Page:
Metabolic syndrome implicated in atrial fibrillation

NIIGATA, JAPAN. Metabolic syndrome (MS) is defined as a combination of risk factors for atherosclerosis including obesity, high blood pressure (hypertension), insulin resistance (glucose intolerance), and dyslipidemia (elevated cholesterol and triglycerides). The diagnosis of MS is made when at least 3 of the following criteria are met:

  • Elevated body mass index (BMI) greater than 30 kg/sq m*
  • Elevated triglycerides greater than 150 mg/dL
  • Low high-density cholesterol (HDL) less than 40 mg/dL in men and 50 mg/dL in women
  • Elevated blood pressure greater than 130/85 and/or history of treated hypertension
  • Impaired glucose tolerance

  • *NOTE: Because the incidence of obesity in Japan is only 2-3% as compared to 20-30% in western countries, a cut-off value for obesity of only 25 kg/square meter was used in this study.

A group of American and Japanese researchers now report that metabolic syndrome is not only a risk factor for atherosclerosis and cardiovascular disease, but also significantly increases the risk of developing atrial fibrillation (AF). Their study involved 28,449 Japanese men and women enrolled in the Niigata Association for Comprehensive Health Promotion and Research Study. The mean age of enrolment in the study was 59 years and 66% of participants were women. At baseline MS was diagnosed in 13-16% (depending on definition of impaired glucose tolerance) of the participants, but none had AF. After a 4.5-year follow-up period, AF had been diagnosed in 265 subjects corresponding to an annual incidence rate of 0.41% in men and 0.13% in women. The annual incidence rate of AF was 0.19% in participants without MS and 0.33% in those with MS, thus indicating that MS along with age and gender (males were 3 times more likely to develop AF than were women) are potent risk factors for AF.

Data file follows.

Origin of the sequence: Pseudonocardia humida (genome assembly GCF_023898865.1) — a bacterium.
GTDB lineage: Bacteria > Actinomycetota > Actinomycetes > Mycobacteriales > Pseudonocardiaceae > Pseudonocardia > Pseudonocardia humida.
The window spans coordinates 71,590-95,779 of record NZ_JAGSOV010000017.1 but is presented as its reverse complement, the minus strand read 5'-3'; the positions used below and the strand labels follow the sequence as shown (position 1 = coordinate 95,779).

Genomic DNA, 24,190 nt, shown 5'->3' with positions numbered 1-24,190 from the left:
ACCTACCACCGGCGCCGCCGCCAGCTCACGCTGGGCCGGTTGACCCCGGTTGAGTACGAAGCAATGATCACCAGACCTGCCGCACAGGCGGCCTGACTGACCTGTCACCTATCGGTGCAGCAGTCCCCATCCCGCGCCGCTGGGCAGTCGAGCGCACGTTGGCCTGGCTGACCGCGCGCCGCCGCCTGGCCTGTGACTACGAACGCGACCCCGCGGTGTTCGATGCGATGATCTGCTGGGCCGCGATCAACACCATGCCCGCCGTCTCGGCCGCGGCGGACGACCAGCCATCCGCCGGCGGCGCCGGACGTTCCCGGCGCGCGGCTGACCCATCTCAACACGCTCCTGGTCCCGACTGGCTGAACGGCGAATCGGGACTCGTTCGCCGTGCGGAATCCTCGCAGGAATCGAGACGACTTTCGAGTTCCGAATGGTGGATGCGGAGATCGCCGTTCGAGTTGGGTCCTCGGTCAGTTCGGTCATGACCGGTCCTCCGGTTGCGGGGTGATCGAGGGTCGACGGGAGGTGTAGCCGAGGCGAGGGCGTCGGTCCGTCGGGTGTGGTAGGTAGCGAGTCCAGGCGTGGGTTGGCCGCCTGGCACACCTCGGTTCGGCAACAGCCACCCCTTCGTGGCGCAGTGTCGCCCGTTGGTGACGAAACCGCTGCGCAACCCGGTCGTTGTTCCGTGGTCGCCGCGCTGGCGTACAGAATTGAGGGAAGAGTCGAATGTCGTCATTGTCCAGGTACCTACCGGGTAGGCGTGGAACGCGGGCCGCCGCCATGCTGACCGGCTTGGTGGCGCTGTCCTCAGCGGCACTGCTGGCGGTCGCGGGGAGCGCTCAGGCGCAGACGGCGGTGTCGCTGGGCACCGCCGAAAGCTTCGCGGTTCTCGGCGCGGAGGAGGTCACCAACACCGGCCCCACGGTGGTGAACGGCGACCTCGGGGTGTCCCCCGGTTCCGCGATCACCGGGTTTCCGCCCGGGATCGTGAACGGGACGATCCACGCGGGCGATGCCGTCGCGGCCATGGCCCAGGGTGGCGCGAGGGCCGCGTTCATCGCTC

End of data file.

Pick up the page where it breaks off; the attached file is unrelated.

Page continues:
The risk of developing AF increased with the number of MS components diagnosed in individual participants. The relative risk increase associated with the components were as follows:

  • Obesity 64%
  • Hypertension 69%
  • Low HDL cholesterol 52%
  • Impaired glucose tolerance 44%

An elevated level of triglycerides was not associated with an increased risk of AF. The researchers speculate that inflammation and oxidative stress may be common factors in both MS and AF and that hypertension and obesity can cause atrial stretch and dilation resulting in a structural substrate predisposing to AF.

Watanabe, H, et al. Metabolic syndrome and risk of development of atrial fibrillation. Circulation, Vol. 117, March 11, 2008, pp. 1255-60